What benefits do you see with 3D? How can you utilize it to add to the film instead of being a gimmick?

    PS: In this case, it’s going to a different world in the sense of Pandora or something like that where you feel like you’re there. Our intention is not to use 3D as a gimmick at all. I’m not interested in things flying at you. That’s not what we’re going to do at all. We’re more interested in making you feel like you’re actually there. That’s the idea.

    I personally think that fantasy films are the best kind of films for 3D because it’s about building that world and being a part of it. There’s never been a puppet movie like this in 3D.

    Does that frighten or excite you in any way? Trying to deliver something new?

    PS: Yeah, I mean it’s both. It’s intimidating because what we’re trying to do, you can’t ask a lot of people about to get advice on. It’s a hard one because no one’s really done puppetry like this with CG. Where the Wild Things Are did a little bit of it, but to go as far as what we’re trying to do, it’s a big learning process.

    It is a bit nerve-wracking, and Michael and I being such fans of the original, we don’t want to be known as the guys who ****** up the Dark Crystal movies.

    [Laughs]

    PS: Tarnishing the original. That’s the last thing we want. We feel that pressure, absolutely, but at the end of the day, we’re just going to make the best movie we can. That’s really all you can do.

    Do you think you’ll do the effects on this one?

    PS: Helllll, no.

    [Laughs]

    PS: ****, no. We can do Book 2 effects. This is like Book 7 effects. The amount of skill and talent it takes to do this stuff is just far beyond Michael and I. We could paint out wires and do things like that. Do some 3D stuff. But this is really on the cutting edge.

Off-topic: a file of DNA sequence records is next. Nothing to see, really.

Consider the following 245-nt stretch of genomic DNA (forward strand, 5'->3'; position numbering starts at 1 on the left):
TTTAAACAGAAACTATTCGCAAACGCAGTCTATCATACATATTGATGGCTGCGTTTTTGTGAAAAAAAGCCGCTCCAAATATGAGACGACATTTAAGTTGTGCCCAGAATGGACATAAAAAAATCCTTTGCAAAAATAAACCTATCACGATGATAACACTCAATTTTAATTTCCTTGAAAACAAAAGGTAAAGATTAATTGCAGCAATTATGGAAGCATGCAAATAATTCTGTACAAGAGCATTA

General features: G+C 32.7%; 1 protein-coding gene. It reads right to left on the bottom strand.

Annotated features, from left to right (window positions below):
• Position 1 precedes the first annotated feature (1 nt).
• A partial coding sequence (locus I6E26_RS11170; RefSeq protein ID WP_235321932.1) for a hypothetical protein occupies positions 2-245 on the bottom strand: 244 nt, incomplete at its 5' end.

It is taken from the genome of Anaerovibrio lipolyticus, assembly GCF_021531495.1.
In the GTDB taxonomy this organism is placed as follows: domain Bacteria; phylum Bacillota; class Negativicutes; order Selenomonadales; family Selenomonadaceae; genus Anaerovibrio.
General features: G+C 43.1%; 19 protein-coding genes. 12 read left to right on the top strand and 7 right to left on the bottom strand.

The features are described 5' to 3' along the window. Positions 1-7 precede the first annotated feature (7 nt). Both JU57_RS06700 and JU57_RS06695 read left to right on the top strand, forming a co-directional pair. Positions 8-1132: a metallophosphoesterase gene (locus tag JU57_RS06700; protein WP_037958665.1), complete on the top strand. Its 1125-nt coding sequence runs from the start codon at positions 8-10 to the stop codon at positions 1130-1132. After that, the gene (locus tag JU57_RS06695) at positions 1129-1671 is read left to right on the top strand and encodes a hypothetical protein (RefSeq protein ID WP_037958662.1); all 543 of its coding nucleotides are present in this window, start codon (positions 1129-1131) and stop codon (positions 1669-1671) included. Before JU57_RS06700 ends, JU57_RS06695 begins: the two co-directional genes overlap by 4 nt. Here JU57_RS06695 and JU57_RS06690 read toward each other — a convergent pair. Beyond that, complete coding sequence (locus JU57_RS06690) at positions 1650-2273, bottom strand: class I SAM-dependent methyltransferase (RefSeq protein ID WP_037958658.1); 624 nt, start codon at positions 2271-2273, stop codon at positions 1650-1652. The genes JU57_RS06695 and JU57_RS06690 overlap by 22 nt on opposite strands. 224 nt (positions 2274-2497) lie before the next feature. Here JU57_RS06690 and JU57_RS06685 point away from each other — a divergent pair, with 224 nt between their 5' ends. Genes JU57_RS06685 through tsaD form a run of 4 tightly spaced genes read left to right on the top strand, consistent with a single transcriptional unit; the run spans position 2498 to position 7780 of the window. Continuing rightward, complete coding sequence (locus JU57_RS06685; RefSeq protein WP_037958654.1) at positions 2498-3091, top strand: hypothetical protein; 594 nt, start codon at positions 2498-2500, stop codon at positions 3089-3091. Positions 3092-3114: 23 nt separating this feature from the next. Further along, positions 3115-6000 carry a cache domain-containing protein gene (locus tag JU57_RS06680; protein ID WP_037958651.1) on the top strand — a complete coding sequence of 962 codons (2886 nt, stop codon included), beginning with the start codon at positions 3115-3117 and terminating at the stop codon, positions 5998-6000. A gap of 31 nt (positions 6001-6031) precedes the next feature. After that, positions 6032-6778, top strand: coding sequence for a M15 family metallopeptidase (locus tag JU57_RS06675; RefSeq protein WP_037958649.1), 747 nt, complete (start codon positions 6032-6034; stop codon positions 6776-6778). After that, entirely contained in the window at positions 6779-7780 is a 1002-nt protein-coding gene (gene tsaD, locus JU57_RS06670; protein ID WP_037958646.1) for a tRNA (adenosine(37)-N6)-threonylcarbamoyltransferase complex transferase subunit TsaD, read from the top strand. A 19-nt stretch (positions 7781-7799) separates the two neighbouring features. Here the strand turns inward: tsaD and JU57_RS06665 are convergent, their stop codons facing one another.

MS: Which is a good thing, because it means they won’t be asking us to do stuff.

    And you’ll be challenging whoever it is just to see what they can do.

    PS: Absolutely. Absolutely. Everybody’s so excited. A lot of the animators that are working on the movie are big fans of the original, so there’s a lot of motivation to get it right and do it to the highest possible standing.
  3. cabbageheat

    cabbageheat New Member

    Well, they sound dedicated, and "appear"' to be heading in the right direction.

    But you know.....I still don't get it.

    TDC is just a great stand-a-lone movie, I see no need for sequels, prequels or anything else, yet I have the same desire as everyone else to see more of the universe, but still, at the same time, feel that adding to it, actually takes away from it.

    its a strange paradox. And not having Jim (obviously) or even Frank Oz involved seems equally awkward. The Muppets haven't shined since Jim's death, and I can't see this film feeling or moving the same way without his influence. Its just....strange.
  4. Laszlo

    Laszlo Member

    Thanks for the info! Great read.